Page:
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Diversity and abundance of pteropods and heteropods along a latitudinal gradient across the Atlantic Ocean
Burridge, A.K.; Goetze, E.; Wall-Palmer, D.; Le Double, S.L.; Huisman, J.; Peijnenburg, K.T.C.A. (2017). Diversity and abundance of pteropods and heteropods along a latitudinal gradient across the Atlantic Ocean. Prog. Oceanogr. 158: 213-223.
In: Progress in Oceanography. Pergamon: Oxford,New York,. ISSN 0079-6611, more
Peer reviewed article  

Available in  Authors 

    Heteropoda Lamarck, 1812 [WoRMS]; Pteropoda [WoRMS]; Marine
Author keywords
    Pteropods, Heteropods, Atlantic Ocean, Biogeography, Species diversity, Abundance, Biomass, Ocean acidification

Authors  Top 
  • Burridge, A.K.
  • Goetze, E.
  • Wall-Palmer, D.
  • Le Double, S.L.
  • Huisman, J.
  • Peijnenburg, K.T.C.A.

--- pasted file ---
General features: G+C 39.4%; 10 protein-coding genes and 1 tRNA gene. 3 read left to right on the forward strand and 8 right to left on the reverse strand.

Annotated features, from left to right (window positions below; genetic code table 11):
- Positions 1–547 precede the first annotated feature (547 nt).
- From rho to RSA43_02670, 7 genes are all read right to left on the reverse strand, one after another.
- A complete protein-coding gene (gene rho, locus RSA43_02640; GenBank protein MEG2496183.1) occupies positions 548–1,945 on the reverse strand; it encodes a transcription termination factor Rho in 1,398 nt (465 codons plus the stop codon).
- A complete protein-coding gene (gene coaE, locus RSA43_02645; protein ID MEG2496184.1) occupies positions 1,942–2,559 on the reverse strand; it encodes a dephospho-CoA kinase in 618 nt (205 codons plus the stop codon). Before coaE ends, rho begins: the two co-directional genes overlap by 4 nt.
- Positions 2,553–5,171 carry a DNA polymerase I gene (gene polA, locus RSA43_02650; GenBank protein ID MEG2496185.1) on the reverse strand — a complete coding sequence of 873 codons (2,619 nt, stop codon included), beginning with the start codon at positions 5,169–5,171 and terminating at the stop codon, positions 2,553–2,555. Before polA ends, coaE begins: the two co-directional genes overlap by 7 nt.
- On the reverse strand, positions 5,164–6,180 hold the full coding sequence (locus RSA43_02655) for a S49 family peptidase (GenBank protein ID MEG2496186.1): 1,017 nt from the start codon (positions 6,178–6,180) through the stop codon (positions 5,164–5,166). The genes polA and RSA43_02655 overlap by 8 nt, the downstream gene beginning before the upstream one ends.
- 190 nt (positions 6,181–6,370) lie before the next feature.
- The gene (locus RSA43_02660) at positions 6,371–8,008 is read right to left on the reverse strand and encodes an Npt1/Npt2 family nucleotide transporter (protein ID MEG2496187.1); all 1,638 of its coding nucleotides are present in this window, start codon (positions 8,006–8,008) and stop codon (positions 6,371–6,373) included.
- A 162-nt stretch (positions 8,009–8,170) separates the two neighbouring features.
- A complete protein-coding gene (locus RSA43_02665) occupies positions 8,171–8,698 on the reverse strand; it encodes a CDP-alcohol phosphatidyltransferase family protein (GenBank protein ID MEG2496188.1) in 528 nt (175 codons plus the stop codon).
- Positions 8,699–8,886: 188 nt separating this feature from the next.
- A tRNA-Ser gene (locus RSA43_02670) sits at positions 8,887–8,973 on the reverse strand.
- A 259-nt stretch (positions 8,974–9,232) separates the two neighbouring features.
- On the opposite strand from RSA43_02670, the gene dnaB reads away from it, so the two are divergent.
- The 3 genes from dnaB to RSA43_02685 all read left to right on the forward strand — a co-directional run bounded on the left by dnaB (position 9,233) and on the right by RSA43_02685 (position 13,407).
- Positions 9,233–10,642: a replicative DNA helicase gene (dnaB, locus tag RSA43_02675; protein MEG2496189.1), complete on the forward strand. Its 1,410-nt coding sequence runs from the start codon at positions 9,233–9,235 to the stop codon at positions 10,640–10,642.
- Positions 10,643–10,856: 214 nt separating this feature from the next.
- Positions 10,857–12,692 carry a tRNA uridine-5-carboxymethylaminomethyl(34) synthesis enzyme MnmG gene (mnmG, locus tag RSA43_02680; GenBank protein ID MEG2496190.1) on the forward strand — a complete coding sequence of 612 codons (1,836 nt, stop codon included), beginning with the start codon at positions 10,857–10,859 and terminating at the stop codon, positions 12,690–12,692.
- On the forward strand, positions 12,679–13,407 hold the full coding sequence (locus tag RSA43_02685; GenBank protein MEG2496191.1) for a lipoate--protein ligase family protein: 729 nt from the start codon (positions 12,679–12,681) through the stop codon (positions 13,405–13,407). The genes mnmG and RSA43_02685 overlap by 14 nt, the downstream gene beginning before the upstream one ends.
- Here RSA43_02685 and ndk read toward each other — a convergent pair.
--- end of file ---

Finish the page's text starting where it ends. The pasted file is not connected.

Shelled pteropods and heteropods are two independent groups of holoplanktonic gastropods that are potentially good indicators of the effects of ocean acidification. Although insight into their ecology and biogeography is important for predicting species-specific sensitivities to ocean change, the species abundances and biogeographical distributions of pteropods and heteropods are still poorly known. Here, we examined abundance and distribution patterns of pteropods (euthecosomes, pseudothecosomes, gymnosomes) and heteropods at 31 stations along a transect from 46°N to 46°S across the open waters of the Atlantic Ocean (Atlantic Meridional Transect cruise AMT24). We collected a total of 7312 pteropod specimens belonging to at least 31 species. Pteropod abundances were low north of 40°N with <15 individuals per 1000 m3, varied between 100 and 2000 ind./1000 m3 between 30°N and 40°S, and reached >4000 ind./1000 m3 just south of 40°S. This accounted for an estimated biomass of 3.2 mg m-3 south of 40°S and an average of 0.49 mg m-3 along the entire transect. Species richness of pteropods was highest in the stratified (sub)tropical waters between 30°N and 30°S, with a maximum of 15 species per station. The biogeographical distribution of pteropod assemblages inferred by cluster analysis was largely congruent with the distribution of Longhurst’s biogeochemical provinces. Some pteropod species distributions were limited to particular oceanographic provinces, for example, subtropical gyres (e.g. Styliola subula) or warm equatorial waters (e.g. Creseis virgule). Other species showed much broader distributions between ∼35°N and ∼35°S (e.g. Limacina bulimoides and Heliconoides inflatus). We collected 1812 heteropod specimens belonging to 18 species. Highest heteropod abundances and species richness were found between 30°N and 20°S, with up to ∼700 ind./1000 m3 and a maximum of 14 species per station. Heteropods were not restricted to tropical and subtropical waters, however, as some taxa were also relatively abundant in subantarctic waters. Given the variation in distribution patterns among pteropod and heteropod species, it is likely that species will differ in their response to ocean changes.

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